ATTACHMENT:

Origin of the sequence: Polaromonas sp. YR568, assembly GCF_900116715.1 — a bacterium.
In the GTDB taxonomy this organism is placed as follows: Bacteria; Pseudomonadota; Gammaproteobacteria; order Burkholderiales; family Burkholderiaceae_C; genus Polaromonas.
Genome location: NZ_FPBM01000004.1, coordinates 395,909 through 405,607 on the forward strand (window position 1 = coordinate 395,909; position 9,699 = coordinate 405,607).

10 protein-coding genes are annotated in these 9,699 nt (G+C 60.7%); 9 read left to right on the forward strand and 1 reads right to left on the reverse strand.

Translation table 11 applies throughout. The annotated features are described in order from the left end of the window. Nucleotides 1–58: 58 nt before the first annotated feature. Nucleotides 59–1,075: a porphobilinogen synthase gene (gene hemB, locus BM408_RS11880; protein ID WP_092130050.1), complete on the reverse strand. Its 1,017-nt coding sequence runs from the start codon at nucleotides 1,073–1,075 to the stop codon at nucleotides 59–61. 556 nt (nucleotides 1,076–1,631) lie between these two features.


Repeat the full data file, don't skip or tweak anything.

Origin of the sequence: Polaromonas sp. YR568, assembly GCF_900116715.1 — a bacterium.
In the GTDB taxonomy this organism is placed as follows: Bacteria; Pseudomonadota; Gammaproteobacteria; order Burkholderiales; family Burkholderiaceae_C; genus Polaromonas.
Genome location: NZ_FPBM01000004.1, coordinates 395,909 through 405,607 on the forward strand (window position 1 = coordinate 395,909; position 9,699 = coordinate 405,607).

10 protein-coding genes are annotated in these 9,699 nt (G+C 60.7%); 9 read left to right on the forward strand and 1 reads right to left on the reverse strand.

Translation table 11 applies throughout. The annotated features are described in order from the left end of the window. Nucleotides 1–58: 58 nt before the first annotated feature. Nucleotides 59–1,075: a porphobilinogen synthase gene (gene hemB, locus BM408_RS11880; protein ID WP_092130050.1), complete on the reverse strand. Its 1,017-nt coding sequence runs from the start codon at nucleotides 1,073–1,075 to the stop codon at nucleotides 59–61. 556 nt (nucleotides 1,076–1,631) lie between these two features.